We probably deserved it. For years we grabbed them by the scruffs of their necks, snapped at them for scraping chicken bones off the asphalt with their tongues. We hated bathing them, hated their wet-rug stench, hated chasing tumbleweeds of fur from corner to corner of our houses.
Of course, there were certain things we liked. The ever-present warmth at our feet, the tick-tick-tick of little nails on hardwood. We admired the surgical efficiency with which they removed the stuffing from a chew toy or made a rawhide blossom on the kitchen floor. We reveled in the pleasure of being needed, puffed ourselves up on the luxury of being loved.
And oh, the sounds. What sounds they made! Great tectonic symphonies of bays and howls and whimpers, balloons deflating, whales dying, humans making love. So much like hungry infants that we devised a game to amuse ourselves: Dog or human child?
Imagine our surprise when we awoke to silence. A cacophony of quiet. The floors were gleaming but our feet were cold.
We found them tucked into all their favorite places, resting on soft heaps of earth, sprawled across forbidden sofas, curled into bathtubs and kidney-bean beds. Their bodies were still warm but they did not rise to greet us. They did not lick our fingers or nibble at our heels.
There were too many to bury, too many even to count. Millions upon millions, some small enough for a jacket pocket, others so large they had to be carried out by packs of brawny men. Their limp bodies were quilts of suffering: they had our cancers and tumors, our cataracts and rickets, our fatness and disease.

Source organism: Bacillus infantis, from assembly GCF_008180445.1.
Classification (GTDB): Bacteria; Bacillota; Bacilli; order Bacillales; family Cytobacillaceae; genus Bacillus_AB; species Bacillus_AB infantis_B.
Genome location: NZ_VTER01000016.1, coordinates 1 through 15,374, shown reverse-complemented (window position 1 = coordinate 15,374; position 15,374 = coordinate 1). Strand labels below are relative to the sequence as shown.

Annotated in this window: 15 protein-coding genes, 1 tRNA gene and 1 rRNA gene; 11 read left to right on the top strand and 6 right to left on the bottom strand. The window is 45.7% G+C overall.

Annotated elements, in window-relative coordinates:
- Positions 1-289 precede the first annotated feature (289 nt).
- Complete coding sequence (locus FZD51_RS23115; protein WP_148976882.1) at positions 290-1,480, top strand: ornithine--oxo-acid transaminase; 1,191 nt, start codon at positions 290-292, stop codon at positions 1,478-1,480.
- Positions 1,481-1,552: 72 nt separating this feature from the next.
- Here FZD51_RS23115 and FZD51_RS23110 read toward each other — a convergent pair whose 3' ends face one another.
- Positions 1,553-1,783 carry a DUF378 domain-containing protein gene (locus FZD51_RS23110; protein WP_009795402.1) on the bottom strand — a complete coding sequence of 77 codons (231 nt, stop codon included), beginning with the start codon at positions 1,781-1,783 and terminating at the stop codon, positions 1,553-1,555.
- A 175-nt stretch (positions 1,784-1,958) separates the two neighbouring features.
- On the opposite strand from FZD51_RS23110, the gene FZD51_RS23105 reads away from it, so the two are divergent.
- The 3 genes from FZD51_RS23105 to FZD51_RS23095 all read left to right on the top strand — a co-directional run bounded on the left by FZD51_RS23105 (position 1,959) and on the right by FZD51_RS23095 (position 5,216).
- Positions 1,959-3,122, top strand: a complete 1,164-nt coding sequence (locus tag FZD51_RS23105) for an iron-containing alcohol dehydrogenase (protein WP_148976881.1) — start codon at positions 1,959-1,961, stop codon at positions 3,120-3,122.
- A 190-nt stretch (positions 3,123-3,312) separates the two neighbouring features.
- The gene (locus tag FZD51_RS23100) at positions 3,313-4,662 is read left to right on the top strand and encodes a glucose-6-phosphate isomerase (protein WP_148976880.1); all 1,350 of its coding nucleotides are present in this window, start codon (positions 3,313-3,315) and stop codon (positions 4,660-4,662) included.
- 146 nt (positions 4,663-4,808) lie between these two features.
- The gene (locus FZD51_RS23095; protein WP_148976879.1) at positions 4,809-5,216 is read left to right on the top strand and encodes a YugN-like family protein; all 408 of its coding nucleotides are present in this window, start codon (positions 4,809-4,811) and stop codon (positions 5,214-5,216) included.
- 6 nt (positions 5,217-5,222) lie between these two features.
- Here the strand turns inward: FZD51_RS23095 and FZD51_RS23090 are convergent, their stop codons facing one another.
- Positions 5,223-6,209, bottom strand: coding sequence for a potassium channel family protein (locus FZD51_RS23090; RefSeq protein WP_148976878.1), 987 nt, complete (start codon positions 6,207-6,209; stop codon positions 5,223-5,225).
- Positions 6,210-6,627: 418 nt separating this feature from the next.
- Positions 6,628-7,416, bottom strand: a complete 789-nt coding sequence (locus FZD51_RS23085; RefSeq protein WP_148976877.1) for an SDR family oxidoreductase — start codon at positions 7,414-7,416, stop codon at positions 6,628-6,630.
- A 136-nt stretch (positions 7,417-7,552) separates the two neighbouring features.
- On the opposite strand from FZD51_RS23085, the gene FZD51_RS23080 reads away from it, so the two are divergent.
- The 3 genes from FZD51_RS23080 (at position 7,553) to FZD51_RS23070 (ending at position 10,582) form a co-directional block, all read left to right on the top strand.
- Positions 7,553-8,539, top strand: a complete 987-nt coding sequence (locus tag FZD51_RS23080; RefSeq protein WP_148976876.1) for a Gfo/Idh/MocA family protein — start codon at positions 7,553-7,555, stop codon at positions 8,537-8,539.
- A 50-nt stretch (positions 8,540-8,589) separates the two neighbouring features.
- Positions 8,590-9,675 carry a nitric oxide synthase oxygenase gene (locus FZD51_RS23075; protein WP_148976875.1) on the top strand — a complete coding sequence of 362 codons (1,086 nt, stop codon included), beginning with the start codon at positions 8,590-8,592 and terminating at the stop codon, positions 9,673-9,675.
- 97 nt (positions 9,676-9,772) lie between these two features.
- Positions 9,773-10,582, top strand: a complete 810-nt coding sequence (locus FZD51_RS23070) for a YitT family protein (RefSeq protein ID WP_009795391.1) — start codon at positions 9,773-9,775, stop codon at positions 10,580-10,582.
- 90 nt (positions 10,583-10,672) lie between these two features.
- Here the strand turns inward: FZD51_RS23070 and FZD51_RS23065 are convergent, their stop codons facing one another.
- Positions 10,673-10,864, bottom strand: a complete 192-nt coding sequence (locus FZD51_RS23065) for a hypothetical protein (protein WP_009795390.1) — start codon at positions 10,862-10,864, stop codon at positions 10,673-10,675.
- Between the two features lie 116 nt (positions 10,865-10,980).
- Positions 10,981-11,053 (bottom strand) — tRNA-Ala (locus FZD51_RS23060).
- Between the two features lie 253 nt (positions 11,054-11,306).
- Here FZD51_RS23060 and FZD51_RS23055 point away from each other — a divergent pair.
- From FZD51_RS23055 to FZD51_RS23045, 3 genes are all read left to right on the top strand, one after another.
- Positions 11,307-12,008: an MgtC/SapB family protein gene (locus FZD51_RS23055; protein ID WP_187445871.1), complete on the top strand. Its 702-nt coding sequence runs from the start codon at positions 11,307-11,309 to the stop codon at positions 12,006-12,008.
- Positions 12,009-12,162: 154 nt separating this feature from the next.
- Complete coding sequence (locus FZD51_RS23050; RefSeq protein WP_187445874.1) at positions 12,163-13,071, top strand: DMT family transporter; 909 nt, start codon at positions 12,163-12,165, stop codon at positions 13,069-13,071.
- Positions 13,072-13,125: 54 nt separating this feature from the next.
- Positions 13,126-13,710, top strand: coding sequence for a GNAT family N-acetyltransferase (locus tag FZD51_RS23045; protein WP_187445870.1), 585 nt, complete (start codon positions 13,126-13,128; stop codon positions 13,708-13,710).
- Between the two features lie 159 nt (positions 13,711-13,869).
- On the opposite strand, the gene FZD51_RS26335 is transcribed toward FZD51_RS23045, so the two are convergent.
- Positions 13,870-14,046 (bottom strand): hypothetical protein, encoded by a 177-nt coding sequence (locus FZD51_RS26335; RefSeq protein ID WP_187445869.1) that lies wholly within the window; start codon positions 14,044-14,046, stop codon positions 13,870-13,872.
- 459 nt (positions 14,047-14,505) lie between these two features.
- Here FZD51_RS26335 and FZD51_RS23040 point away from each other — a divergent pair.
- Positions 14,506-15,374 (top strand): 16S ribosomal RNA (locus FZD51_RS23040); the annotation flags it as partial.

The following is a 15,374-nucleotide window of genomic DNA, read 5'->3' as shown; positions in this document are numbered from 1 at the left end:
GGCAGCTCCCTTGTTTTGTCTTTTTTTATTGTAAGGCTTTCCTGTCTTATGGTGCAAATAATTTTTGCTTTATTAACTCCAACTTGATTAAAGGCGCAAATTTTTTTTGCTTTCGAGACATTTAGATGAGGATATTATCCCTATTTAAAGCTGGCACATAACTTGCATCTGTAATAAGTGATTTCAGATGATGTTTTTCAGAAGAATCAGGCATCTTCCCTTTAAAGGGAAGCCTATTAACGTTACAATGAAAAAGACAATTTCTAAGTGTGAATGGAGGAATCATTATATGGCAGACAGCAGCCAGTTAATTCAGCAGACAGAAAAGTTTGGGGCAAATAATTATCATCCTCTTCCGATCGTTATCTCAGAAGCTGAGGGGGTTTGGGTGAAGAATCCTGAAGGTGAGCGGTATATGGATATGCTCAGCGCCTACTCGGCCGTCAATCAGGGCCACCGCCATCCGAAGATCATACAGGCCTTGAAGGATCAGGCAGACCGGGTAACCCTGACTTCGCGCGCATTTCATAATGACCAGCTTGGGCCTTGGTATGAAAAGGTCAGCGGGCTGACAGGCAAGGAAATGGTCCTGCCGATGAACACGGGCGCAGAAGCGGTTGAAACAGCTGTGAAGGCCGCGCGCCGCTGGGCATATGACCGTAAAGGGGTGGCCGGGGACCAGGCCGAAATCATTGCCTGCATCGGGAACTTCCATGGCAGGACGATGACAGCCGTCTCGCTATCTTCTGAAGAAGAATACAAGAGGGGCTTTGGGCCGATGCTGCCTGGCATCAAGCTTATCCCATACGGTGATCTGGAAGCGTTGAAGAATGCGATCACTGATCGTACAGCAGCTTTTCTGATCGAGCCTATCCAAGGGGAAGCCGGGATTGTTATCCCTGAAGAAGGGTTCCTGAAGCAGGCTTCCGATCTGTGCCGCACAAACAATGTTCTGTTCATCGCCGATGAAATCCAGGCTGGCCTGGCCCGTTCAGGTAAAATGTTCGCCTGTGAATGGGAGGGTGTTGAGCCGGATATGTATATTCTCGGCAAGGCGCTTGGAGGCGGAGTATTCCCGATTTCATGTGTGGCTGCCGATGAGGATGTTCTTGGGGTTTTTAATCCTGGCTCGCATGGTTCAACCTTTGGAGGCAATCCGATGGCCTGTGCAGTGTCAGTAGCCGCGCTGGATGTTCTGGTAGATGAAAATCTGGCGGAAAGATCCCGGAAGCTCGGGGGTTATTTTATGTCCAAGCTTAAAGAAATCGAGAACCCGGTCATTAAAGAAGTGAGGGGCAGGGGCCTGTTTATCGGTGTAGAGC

Our children cried and screamed and tugged us, wanting to know why.
Did we deserve it? we asked. Maybe, we answered. Maybe we did.
We stacked them in the fields wrapped in cloth and tarps and plastic. We didn’t know what else to do. We emptied our cabinets of all the femur bones and biscuits, tucked the last treats between their paws. We tried to sell our leads and chains and cages, but no one seemed to need them anymore.
Perhaps we were inhuman. There were times we barked orders and kicked them in their toothpick ribs. At our worst, we riddled them with BBs, drove smoldering cigarettes deep into their fur. We mistook them for antidotes to loneliness, receptacles for rage. We left them alone in airless rooms, in boxy prisons, shoved them aside, let their water bowls run dry. Even at our gentlest we always put our own needs first. We asked for comfort but then had none to give.
The wild dogs still roam the hills at night. They yip and bellow at the yellow moon. They have no names but they do not need them. These wolves remain uncollared, lonely, free.
Bree Barton has published fiction in [PANK] and Necessary Fiction, and essays in USA Today, LA Times, Huffington Post, and McSweeney’s. One of her weirder short stories was a finalist for the 2014 Calvino Prize. Last year Bree took a taxidermy class and almost everything she’s written since has been about skins and stabbing. Not to freak you out, but she is staring at her dead bird right now.
Lead image: “Dog at Rest” (via Flickr user Alan Levine)